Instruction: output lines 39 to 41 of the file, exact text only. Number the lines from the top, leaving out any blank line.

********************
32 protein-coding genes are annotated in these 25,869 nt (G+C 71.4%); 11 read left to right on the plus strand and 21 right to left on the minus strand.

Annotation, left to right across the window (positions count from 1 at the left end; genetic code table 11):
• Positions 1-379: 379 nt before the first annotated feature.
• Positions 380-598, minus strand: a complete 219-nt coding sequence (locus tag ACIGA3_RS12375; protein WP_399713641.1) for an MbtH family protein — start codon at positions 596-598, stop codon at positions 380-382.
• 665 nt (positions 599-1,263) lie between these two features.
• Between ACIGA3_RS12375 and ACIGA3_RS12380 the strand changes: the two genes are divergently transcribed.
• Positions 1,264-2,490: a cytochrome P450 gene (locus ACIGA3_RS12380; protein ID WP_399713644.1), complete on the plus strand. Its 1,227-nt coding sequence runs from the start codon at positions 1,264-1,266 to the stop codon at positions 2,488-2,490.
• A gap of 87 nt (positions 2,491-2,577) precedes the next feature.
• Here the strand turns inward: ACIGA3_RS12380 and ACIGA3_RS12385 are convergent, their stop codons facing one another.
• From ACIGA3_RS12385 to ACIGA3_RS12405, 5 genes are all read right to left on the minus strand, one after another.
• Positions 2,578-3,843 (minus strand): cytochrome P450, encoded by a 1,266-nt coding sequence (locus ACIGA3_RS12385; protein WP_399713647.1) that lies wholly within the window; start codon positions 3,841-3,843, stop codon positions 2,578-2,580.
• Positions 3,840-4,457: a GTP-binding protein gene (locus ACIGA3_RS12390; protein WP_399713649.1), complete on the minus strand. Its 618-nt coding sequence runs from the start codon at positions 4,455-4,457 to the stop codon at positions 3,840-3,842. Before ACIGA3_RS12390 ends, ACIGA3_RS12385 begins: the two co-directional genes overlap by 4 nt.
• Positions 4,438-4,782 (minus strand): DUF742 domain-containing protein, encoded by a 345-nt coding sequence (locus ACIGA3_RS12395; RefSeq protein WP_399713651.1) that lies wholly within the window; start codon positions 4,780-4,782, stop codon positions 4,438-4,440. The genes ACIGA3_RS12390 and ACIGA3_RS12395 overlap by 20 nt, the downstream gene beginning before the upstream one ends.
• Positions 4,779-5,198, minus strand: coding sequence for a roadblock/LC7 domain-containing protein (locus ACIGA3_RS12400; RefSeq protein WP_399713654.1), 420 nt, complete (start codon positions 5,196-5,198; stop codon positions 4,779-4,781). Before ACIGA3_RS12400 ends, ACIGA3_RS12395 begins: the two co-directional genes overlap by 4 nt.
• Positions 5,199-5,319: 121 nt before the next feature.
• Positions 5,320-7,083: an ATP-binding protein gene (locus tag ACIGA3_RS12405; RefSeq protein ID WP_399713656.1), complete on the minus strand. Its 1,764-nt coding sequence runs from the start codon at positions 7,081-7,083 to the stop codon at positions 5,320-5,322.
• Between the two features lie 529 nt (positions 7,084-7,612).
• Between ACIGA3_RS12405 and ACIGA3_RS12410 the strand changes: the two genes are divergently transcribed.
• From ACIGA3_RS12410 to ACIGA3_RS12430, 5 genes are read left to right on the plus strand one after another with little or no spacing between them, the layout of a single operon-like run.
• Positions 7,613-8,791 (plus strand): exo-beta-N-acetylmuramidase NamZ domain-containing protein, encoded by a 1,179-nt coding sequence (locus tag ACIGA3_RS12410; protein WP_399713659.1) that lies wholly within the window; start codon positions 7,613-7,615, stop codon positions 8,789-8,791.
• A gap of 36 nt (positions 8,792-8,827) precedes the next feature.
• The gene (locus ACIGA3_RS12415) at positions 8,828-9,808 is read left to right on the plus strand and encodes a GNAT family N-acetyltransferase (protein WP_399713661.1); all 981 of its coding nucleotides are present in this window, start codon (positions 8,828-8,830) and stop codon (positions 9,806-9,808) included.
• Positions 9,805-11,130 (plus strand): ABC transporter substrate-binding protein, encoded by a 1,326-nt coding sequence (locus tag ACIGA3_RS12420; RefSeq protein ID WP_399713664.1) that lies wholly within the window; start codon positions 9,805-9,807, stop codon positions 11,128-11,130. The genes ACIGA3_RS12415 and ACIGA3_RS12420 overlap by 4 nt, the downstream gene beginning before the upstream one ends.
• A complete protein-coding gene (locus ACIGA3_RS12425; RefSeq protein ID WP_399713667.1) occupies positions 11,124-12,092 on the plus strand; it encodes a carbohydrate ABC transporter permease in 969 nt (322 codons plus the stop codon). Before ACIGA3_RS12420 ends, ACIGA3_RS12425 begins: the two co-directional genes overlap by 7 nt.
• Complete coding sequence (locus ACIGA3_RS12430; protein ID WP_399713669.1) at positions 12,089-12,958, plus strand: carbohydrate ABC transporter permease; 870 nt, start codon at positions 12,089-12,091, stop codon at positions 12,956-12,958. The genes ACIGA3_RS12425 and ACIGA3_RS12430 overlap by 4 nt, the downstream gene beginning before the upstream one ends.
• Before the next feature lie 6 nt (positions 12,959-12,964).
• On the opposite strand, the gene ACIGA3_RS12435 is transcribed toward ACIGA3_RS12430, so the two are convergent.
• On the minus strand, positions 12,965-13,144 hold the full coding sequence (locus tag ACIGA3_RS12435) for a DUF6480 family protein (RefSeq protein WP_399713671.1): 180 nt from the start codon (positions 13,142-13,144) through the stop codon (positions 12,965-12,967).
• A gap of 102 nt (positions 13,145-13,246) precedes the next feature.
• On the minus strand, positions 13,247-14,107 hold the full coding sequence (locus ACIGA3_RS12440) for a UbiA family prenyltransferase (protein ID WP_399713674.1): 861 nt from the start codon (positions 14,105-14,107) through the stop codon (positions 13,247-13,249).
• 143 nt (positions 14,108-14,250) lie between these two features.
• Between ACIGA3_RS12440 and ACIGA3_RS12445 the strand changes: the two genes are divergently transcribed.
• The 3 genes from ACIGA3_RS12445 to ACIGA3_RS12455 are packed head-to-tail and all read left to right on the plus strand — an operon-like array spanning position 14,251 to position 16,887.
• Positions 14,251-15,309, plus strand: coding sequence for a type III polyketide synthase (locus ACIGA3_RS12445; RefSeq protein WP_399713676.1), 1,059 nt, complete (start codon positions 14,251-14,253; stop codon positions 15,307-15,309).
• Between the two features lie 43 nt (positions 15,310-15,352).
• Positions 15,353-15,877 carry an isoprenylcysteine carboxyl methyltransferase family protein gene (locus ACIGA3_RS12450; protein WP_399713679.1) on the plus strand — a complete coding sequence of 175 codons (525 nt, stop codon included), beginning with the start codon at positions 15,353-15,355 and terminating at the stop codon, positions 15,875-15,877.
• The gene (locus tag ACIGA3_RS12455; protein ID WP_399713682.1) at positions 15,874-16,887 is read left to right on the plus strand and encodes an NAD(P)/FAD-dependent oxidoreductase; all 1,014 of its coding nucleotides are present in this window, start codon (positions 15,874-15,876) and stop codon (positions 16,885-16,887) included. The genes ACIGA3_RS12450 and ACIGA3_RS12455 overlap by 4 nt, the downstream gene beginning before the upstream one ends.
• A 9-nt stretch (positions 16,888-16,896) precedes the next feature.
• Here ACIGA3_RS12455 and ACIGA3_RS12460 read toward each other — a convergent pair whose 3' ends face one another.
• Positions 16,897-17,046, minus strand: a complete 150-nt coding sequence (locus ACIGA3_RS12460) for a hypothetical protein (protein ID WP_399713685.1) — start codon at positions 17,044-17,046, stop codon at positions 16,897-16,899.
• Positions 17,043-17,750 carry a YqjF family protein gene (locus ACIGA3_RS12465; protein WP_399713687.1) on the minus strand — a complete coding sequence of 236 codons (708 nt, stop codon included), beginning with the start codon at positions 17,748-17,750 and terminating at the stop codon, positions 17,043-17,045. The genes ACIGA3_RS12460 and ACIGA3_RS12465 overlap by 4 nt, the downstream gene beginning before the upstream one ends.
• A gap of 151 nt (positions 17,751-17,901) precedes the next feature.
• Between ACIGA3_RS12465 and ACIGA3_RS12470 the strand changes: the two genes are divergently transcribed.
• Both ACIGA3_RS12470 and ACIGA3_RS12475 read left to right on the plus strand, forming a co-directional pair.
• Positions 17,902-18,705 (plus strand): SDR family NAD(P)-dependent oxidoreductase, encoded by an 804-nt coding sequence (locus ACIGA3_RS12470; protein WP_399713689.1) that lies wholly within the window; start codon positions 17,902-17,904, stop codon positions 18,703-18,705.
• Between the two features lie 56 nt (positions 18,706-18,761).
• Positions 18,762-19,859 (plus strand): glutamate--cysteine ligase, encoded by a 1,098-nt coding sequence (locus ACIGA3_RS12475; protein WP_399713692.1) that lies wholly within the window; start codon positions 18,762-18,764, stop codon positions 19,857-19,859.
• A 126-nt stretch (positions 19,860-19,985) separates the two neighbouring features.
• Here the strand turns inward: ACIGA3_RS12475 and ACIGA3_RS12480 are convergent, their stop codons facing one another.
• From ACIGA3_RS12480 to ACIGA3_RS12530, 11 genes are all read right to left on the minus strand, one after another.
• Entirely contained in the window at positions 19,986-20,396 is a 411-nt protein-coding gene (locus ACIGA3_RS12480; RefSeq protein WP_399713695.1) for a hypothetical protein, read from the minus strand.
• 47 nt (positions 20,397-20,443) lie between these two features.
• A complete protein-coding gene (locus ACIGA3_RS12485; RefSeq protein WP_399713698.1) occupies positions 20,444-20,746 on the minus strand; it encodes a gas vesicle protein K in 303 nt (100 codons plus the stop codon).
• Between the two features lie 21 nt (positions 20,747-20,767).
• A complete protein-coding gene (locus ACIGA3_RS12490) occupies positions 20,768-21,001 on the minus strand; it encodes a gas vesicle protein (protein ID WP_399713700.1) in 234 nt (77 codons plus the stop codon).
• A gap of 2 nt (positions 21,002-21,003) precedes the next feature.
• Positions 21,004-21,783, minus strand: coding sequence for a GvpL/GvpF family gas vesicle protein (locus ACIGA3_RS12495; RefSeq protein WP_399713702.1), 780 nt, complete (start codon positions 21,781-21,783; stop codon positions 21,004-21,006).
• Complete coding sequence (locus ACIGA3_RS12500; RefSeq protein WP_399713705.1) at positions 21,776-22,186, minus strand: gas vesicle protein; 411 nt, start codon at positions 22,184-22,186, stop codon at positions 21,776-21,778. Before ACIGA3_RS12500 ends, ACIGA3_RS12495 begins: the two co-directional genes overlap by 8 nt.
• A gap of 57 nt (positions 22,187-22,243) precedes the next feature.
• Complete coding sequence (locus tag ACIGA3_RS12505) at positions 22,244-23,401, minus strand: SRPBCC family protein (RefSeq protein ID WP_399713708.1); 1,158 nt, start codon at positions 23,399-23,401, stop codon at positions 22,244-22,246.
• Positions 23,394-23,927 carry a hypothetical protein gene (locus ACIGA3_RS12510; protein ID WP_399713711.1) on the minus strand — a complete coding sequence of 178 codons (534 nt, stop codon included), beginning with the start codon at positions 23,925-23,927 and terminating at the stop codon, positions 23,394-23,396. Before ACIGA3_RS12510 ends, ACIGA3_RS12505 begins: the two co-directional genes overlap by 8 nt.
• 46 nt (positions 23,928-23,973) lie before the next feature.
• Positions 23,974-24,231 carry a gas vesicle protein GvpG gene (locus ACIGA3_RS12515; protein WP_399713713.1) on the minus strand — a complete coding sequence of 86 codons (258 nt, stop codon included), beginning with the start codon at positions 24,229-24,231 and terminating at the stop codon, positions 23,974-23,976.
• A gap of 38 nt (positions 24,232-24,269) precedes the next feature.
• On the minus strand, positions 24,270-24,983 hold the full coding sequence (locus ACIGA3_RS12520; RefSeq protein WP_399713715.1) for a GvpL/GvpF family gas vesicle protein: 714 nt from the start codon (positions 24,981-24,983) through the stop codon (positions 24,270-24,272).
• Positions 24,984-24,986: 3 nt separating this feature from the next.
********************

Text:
• Here ACIGA3_RS12455 and ACIGA3_RS12460 read toward each other — a convergent pair whose 3' ends face one another.
• Positions 16,897-17,046, minus strand: a complete 150-nt coding sequence (locus ACIGA3_RS12460) for a hypothetical protein (protein ID WP_399713685.1) — start codon at positions 17,044-17,046, stop codon at positions 16,897-16,899.
• Positions 17,043-17,750 carry a YqjF family protein gene (locus ACIGA3_RS12465; protein WP_399713687.1) on the minus strand — a complete coding sequence of 236 codons (708 nt, stop codon included), beginning with the start codon at positions 17,748-17,750 and terminating at the stop codon, positions 17,043-17,045. The genes ACIGA3_RS12460 and ACIGA3_RS12465 overlap by 4 nt, the downstream gene beginning before the upstream one ends.